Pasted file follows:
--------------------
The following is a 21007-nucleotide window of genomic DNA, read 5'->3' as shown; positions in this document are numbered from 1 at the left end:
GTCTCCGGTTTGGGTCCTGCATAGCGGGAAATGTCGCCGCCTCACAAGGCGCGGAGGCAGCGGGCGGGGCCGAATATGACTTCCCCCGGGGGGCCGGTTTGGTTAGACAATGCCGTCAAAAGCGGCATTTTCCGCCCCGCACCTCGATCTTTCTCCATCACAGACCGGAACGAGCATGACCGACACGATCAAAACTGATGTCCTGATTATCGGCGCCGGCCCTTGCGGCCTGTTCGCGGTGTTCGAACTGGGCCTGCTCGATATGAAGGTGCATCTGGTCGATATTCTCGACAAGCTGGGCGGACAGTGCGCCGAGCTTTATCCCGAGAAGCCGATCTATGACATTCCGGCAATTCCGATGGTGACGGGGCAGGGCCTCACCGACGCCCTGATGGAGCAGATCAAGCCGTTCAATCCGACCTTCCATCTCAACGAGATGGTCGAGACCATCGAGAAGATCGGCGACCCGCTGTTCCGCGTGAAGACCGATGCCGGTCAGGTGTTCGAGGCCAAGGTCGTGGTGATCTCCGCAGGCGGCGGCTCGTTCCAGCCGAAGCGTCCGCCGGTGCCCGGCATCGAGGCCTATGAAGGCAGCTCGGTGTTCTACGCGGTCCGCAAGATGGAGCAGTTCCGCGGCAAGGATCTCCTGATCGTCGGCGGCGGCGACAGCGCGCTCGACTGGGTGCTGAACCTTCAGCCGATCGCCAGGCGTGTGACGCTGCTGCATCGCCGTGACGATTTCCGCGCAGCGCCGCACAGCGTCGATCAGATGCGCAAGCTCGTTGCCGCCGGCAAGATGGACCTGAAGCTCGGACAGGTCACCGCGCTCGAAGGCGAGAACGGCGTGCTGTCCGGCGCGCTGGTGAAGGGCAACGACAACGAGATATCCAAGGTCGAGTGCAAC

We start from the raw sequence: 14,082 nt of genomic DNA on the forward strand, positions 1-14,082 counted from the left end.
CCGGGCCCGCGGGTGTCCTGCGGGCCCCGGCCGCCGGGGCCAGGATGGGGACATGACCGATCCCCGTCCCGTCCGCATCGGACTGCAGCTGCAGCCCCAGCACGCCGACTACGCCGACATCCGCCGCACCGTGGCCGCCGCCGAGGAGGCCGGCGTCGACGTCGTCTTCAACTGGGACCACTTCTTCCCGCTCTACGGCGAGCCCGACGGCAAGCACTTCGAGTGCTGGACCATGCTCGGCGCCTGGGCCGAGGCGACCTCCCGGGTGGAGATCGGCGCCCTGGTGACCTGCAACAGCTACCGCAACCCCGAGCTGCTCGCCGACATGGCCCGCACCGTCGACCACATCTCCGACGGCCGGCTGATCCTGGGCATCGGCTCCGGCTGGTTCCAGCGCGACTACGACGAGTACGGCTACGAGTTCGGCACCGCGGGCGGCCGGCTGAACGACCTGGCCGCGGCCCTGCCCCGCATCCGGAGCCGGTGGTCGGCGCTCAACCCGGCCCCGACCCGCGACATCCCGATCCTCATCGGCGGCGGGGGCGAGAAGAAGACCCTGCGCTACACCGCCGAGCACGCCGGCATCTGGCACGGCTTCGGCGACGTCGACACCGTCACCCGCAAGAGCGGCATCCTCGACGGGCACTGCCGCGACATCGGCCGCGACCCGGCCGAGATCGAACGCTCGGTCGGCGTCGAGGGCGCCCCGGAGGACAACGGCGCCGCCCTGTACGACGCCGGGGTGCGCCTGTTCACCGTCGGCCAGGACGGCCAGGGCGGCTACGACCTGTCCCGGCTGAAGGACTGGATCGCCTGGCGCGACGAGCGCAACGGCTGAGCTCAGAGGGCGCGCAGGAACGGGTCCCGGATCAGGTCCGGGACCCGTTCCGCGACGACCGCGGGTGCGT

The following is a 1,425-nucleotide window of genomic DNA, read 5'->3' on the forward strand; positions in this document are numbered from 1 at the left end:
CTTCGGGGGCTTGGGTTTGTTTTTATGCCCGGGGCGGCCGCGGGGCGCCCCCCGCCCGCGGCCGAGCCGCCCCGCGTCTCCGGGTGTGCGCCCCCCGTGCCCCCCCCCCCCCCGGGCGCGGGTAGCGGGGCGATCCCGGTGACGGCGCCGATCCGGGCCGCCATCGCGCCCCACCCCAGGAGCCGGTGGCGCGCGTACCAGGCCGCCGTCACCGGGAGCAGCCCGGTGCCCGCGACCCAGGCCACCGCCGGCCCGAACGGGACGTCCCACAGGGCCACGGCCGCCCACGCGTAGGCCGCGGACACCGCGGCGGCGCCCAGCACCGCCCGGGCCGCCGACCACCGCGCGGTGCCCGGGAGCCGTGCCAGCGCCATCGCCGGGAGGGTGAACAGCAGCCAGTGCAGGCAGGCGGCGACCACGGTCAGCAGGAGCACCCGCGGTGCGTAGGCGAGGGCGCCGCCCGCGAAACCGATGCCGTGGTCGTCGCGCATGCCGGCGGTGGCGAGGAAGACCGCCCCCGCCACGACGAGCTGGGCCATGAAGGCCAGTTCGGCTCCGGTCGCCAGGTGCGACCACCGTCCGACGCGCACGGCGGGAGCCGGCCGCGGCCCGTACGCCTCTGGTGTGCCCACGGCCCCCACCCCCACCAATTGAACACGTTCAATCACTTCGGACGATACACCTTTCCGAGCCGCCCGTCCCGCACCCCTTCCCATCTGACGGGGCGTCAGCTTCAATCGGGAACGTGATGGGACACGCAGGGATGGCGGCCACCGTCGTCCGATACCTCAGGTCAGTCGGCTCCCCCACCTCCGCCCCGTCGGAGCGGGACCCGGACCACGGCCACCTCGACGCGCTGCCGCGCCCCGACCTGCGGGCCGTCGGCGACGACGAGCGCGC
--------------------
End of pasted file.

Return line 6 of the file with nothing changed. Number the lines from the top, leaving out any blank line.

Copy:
CTTCGGGGGCTTGGGTTTGTTTTTATGCCCGGGGCGGCCGCGGGGCGCCCCCCGCCCGCGGCCGAGCCGCCCCGCGTCTCCGGGTGTGCGCCCCCCGTGCCCCCCCCCCCCCCGGGCGCGGGTAGCGGGGCGATCCCGGTGACGGCGCCGATCCGGGCCGCCATCGCGCCCCACCCCAGGAGCCGGTGGCGCGCGTACCAGGCCGCCGTCACCGGGAGCAGCCCGGTGCCCGCGACCCAGGCCACCGCCGGCCCGAACGGGACGTCCCACAGGGCCACGGCCGCCCACGCGTAGGCCGCGGACACCGCGGCGGCGCCCAGCACCGCCCGGGCCGCCGACCACCGCGCGGTGCCCGGGAGCCGTGCCAGCGCCATCGCCGGGAGGGTGAACAGCAGCCAGTGCAGGCAGGCGGCGACCACGGTCAGCAGGAGCACCCGCGGTGCGTAGGCGAGGGCGCCGCCCGCGAAACCGATGCCGTGGTCGTCGCGCATGCCGGCGGTGGCGAGGAAGACCGCCCCCGCCACGACGAGCTGGGCCATGAAGGCCAGTTCGGCTCCGGTCGCCAGGTGCGACCACCGTCCGACGCGCACGGCGGGAGCCGGCCGCGGCCCGTACGCCTCTGGTGTGCCCACGGCCCCCACCCCCACCAATTGAACACGTTCAATCACTTCGGACGATACACCTTTCCGAGCCGCCCGTCCCGCACCCCTTCCCATCTGACGGGGCGTCAGCTTCAATCGGGAACGTGATGGGACACGCAGGGATGGCGGCCACCGTCGTCCGATACCTCAGGTCAGTCGGCTCCCCCACCTCCGCCCCGTCGGAGCGGGACCCGGACCACGGCCACCTCGACGCGCTGCCGCGCCCCGACCTGCGGGCCGTCGGCGACGACGAGCGCGC